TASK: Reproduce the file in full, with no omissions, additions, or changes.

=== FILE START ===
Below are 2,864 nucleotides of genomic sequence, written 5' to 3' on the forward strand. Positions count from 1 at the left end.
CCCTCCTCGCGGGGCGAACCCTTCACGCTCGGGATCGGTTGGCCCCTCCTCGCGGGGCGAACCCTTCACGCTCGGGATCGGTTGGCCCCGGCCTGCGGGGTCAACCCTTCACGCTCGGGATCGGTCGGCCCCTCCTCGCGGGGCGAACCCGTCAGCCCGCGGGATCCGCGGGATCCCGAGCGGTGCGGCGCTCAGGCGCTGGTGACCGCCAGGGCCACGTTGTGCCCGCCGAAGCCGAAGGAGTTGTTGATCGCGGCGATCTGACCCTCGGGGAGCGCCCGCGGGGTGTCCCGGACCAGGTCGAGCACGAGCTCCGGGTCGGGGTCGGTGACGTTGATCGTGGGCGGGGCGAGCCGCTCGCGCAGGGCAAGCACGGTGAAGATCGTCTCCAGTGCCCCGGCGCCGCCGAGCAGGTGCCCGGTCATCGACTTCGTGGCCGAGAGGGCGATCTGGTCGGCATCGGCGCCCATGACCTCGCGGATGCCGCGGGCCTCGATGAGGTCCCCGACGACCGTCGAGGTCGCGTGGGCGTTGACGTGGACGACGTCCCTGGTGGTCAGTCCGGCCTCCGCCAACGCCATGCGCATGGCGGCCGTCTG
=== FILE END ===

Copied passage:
Below are 2,864 nucleotides of genomic sequence, written 5' to 3' on the forward strand. Positions count from 1 at the left end.
CCCTCCTCGCGGGGCGAACCCTTCACGCTCGGGATCGGTTGGCCCCTCCTCGCGGGGCGAACCCTTCACGCTCGGGATCGGTTGGCCCCGGCCTGCGGGGTCAACCCTTCACGCTCGGGATCGGTCGGCCCCTCCTCGCGGGGCGAACCCGTCAGCCCGCGGGATCCGCGGGATCCCGAGCGGTGCGGCGCTCAGGCGCTGGTGACCGCCAGGGCCACGTTGTGCCCGCCGAAGCCGAAGGAGTTGTTGATCGCGGCGATCTGACCCTCGGGGAGCGCCCGCGGGGTGTCCCGGACCAGGTCGAGCACGAGCTCCGGGTCGGGGTCGGTGACGTTGATCGTGGGCGGGGCGAGCCGCTCGCGCAGGGCAAGCACGGTGAAGATCGTCTCCAGTGCCCCGGCGCCGCCGAGCAGGTGCCCGGTCATCGACTTCGTGGCCGAGAGGGCGATCTGGTCGGCATCGGCGCCCATGACCTCGCGGATGCCGCGGGCCTCGATGAGGTCCCCGACGACCGTCGAGGTCGCGTGGGCGTTGACGTGGACGACGTCCCTGGTGGTCAGTCCGGCCTCCGCCAACGCCATGCGCATGGCGGCCGTCTG